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KiwiSaver and social responsibility

Some claims of "social responsibility" may need a bit of further investigation. Michael Lang elaborates.

Monday, January 20th 2020, 8:00AM

by Michael Lang


Advisers who have been in business for a decade or more will be aware of the power of fads, or as they’re commonly marketed in finance: investment themes. Investment themes are powerful because they can be packaged into a product and used to raise capital.

In the early 90s it was Pacific Basin funds, then emerging markets, followed quickly by technology in the 2000s and more recently, highly cyclical commodities such as gold, water, forestry, milk – and avocados of all things.

Some managers appear to have approached socially responsible investing in the same way, by treating it as a fad with which to raise capital. This is a mistake. 

Millennials get the most attention for values-based investing, but there is growing interest from the older and much wealthier Generation X.

In 2018 NZ Funds surveyed New Zealanders to see what mattered most to them when investing. ESG (environmental, social and governance) rated first, ahead of returns, fees and whether their manager was locally or internationally owned. As a result, NZ Funds’ board decided to take an ESG approach with all the money we manage.

Embracing socially responsible management is not easy for a manager, and it only gets harder for an adviser or an investor as there is no one definition of what is socially responsible and what is not.


Any manager with a policy of considering ESG factors must note in their KiwiSaver product disclosure statement whether “responsible investment, including environmental, social, and governance considerations, is taken into account”.

Unfortunately, with the exception of controversial weapons (cluster munitions, anti-personnel mines, or nuclear armaments), there is nothing to stop a manager from “considering” ESG factors and then investing anyway. In this way, KiwiSaver managers can, and most do, claim to be socially responsible.


Having a list of exclusions (or prohibited investments) based on industry type is the most visible way for investors to understand how a manager may implement their ESG policy.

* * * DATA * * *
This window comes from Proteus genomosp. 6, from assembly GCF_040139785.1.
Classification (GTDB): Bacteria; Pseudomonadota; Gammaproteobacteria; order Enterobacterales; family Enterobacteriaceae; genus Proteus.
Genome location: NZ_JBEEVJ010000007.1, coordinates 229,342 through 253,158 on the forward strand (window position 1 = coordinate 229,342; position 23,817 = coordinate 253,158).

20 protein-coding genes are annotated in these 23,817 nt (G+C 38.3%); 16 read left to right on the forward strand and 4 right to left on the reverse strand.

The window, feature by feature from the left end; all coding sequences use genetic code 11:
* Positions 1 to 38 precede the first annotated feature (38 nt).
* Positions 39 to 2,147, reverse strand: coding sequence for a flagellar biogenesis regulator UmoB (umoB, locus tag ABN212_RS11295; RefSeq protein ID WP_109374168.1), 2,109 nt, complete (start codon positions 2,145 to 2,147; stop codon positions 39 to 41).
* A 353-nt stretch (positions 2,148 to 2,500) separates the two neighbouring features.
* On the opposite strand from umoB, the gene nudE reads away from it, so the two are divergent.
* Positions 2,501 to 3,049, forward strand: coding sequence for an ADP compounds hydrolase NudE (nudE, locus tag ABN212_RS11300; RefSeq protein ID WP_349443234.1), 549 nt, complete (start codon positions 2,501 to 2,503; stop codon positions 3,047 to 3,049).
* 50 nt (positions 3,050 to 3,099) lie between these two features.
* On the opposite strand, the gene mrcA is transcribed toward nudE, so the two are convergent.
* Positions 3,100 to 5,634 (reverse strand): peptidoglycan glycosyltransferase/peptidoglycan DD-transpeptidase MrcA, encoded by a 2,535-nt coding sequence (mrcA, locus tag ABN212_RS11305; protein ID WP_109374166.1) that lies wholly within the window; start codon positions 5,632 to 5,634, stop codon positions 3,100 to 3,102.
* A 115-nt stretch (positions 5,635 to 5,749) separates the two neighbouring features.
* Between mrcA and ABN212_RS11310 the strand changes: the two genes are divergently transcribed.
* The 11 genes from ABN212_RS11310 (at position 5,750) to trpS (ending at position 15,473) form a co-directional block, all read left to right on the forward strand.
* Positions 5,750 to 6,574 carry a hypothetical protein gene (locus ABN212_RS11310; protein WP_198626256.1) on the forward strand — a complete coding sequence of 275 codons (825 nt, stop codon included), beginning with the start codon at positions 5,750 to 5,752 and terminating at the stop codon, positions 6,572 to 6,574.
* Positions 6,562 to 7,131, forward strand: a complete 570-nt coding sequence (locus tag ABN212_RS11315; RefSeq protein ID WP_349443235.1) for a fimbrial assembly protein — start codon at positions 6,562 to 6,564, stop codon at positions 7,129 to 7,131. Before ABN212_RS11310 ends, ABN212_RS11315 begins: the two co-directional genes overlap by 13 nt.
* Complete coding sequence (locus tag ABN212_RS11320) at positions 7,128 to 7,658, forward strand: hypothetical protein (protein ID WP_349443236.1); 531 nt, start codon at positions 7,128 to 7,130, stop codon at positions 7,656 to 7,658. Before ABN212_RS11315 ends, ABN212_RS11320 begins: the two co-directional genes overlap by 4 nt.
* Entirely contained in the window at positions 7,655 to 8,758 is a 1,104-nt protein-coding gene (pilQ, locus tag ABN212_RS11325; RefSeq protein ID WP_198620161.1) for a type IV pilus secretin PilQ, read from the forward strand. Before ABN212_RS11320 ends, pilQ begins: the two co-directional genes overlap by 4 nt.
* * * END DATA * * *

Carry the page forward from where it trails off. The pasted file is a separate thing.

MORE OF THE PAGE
To test how far KiwiSaver managers go in developing their exclusions, we analysed all their KiwiSaver funds against banned controversial weapons and added six additional categories: tobacco, civilian firearms, gambling, alcohol, fossil fuels and pornography. 

The good news is, over 70% of managers have firm-wide policies to restrict investments in at least one category other than controversial weapons. The most commonly restricted categories are tobacco and civilian firearms. 

However, despite the soothing words of almost all Product Disclosure Statements, only around a quarter of the managers restrict investments in four or more of the categories. Those managers were: Simplicity, CareSaver, NZ Funds, Juno and Kōura Wealth. Simplicity deserves special mention as being the only KiwiSaver manager with a full score.

At the other end of the spectrum were Funds Administration New Zealand and AMP who only excluded controversial weapons. 

In addition, Aon, Nikko, QuayStreet and SuperLife either do not take responsible investing into account or have no specific exclusions in their ESG policies. Some managers had specific funds that had exclusions, but this did not seem to be a firmwide policy.

Managers with limited exclusions may be treating socially responsible investing as a fad, choosing to launch a small number of prominently labelled funds, while quietly managing the bulk of funds with few or no restrictions.

Failing to embrace ESG is, in our view, a mistake. There is increasing evidence that ESG improves rather than penalises returns. A good example is Morningstar’s November 2016 report, “Sustainable Investing Research Suggests No Performance Penalty”. 

It is timely that the FMA has asked for consultation on green bonds and responsible investment products. Hopefully, transparency in this area will improve with time. 



1. CareSaver excludes companies that target young people with cheap alcohol. 2. NZ Funds excludes companies that have more than 10% of their revenue from thermal coal and oil sands. Fisher Funds excludes companies if a significant proportion of their core business is in thermal coal production. 3. These managers have specific funds which have additional exclusions. Source: the public websites of each respective manager.

Michael Lang is Chief Executive at NZ Funds and his comments are of a general nature. New Zealand Funds Management Limited is the issuer of the NZ Funds KiwiSaver Scheme. A copy of the latest Product Disclosure Statement for the scheme is available on request and at


Michael Lang is Chief Executive at NZ Funds. New Zealand Funds Management is the issuer of the NZ Funds KiwiSaver Scheme.

Tags: Michael Lang NZ Funds

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